The United States (US) announcement of the ultimate withdrawal of its troops from Afghanistan somewhat signifies the end of its global war on terror (GWOT). If the GWOT underscores the epitome of the US-led unipolar world order, its culmination marks the decline of unipolarity in international relations. The geopolitical consequences of the withdrawal will still be far-reaching regionally and globally for great power competition, the emerging role of middle powers, and terrorism. Fatigued by Covid-19 and its weakening economy, the US has lost its will to fight the war both politically and financially. In other words, the war in Afghanistan will continue without the US military presence, and Afghanistan’s geopolitical significance as a troubled hotspot will persist.
The manner in which the US is withdrawing from Afghanistan is irresponsible and self-serving, to say the least. The narrowly defined strategic narrative of downgrading the terrorist threat emanating from Afghanistan will only exacerbate the latter’s problems, not reduce them. One could argue that Afghanistan would have descended into a civil war, nonetheless. However, the manner of the US withdrawal and the diplomatic clout it creates or carries is critical to this outcome. If history is any guide, narrowly defining the Russo-Afghan war as the defeat of the former Soviet Union was a mistake in the sense that no structured approach was employed to either reintegrate jihadists or to address the power vacuum left in Afghanistan. As a result, the entire socio-political structure of the country collapsed, with the costs greatly outweighing the benefits. So, framing the outcome of GWOT purely from a US lens is a geopolitical blunder.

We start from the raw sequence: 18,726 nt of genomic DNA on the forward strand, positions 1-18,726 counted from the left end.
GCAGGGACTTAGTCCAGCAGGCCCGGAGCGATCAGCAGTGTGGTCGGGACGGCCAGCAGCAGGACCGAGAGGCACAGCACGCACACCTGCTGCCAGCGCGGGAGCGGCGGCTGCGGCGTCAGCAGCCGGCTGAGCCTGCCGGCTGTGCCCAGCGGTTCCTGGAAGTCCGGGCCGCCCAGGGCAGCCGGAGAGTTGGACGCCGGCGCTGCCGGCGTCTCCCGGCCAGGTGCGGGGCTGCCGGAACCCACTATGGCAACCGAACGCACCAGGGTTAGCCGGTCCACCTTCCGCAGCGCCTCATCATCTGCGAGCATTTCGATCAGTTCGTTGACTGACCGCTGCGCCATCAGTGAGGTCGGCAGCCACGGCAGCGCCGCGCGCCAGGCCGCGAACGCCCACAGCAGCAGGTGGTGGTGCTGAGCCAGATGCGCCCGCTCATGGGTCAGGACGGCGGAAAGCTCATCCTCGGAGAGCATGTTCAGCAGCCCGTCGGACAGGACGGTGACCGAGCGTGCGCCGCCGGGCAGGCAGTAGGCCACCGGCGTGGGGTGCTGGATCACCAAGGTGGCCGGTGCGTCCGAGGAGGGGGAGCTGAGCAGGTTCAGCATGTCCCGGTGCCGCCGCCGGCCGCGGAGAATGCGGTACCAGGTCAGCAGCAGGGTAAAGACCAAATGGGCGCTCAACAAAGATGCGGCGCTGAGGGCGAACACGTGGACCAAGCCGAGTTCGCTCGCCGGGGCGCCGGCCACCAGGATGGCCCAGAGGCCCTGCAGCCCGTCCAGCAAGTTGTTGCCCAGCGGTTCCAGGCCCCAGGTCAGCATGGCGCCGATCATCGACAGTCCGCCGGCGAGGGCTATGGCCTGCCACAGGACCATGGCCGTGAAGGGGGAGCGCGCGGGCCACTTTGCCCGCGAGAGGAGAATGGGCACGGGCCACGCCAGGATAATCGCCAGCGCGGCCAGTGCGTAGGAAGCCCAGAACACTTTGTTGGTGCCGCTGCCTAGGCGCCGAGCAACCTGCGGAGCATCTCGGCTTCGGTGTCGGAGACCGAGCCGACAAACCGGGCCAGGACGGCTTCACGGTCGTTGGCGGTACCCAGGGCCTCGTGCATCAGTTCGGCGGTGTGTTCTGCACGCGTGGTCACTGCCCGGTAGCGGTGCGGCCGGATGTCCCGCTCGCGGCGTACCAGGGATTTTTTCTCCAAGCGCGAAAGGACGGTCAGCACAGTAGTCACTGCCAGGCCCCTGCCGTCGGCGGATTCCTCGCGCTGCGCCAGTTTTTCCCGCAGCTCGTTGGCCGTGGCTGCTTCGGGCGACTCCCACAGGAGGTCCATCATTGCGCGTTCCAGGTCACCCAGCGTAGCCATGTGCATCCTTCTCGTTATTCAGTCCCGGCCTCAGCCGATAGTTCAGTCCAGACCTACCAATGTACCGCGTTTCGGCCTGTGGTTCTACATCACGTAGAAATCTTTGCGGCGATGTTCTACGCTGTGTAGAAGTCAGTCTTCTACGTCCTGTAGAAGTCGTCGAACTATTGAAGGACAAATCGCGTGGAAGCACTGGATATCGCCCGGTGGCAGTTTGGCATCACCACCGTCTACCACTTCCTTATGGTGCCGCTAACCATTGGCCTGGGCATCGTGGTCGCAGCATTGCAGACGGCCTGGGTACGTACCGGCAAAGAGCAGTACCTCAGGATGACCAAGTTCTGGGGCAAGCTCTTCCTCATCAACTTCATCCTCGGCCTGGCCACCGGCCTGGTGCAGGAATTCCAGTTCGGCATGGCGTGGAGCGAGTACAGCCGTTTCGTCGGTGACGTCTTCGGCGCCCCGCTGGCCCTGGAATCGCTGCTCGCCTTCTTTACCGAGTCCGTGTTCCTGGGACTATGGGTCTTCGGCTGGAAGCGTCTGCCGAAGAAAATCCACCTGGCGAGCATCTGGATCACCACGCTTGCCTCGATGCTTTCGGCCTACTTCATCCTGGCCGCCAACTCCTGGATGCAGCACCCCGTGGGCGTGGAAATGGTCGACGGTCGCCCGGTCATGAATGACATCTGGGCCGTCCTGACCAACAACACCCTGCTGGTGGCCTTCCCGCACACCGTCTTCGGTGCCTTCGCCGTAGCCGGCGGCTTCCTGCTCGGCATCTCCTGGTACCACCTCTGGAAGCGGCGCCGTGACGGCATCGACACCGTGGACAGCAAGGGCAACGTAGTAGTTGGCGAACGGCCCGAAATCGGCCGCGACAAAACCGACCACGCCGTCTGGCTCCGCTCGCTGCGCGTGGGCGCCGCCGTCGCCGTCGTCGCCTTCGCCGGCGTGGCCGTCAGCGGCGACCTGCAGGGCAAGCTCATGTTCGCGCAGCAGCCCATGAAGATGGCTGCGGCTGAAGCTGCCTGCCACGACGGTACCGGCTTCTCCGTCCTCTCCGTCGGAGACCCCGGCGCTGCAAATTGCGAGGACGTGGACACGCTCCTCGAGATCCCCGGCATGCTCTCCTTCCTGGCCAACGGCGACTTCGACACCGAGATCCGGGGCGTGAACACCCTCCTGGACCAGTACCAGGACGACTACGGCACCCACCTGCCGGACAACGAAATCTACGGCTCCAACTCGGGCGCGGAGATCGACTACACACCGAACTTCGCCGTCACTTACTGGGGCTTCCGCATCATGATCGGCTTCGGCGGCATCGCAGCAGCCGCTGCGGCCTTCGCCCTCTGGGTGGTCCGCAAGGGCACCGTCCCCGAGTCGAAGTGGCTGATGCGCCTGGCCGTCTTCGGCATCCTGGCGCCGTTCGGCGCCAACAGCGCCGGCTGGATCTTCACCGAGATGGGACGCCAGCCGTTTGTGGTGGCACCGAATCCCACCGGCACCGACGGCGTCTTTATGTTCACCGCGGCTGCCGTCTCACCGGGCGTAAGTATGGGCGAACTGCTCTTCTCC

Global jihadism not only remains undefeated, notwithstanding its degradation, but it has also spread horizontally and vertically. Undoubtedly, it has metastasised into different forms and shapes, but the threat still exists. While the Taliban are now in the ascendance in Afghanistan, Al-Qaeda and the Islamic State (IS) are weak organisationally but ideologically strong and persistent. The Taliban’s victory narrative and the US indirect admission of defeat by announcing the unconditional withdrawal will serve as oxygen to a plethora of jihadist groups around the globe. The triumphant narrative is going to energise and galvanise the next generation of jihadists in Kashmir, Pakistan, Central Asia, among other parts of the world. If Afghanistan descends into highly probable chaos, Al-Qaeda can organisationally reconstitute itself. At the same time, the IS’ regional franchise is lurking in Afghanistan’s ungoverned spaces.
If history is any guide, narrowly defining the Russo-Afghan war as the defeat of the former Soviet Union was a mistake in the sense that no structured approach was employed to either reintegrate jihadists or to address the power vacuum left in Afghanistan. As a result, the entire socio-political structure of the country collapsed, with the costs greatly outweighing the benefits. So, framing the outcome of GWOT purely from a US lens is a geopolitical blunder.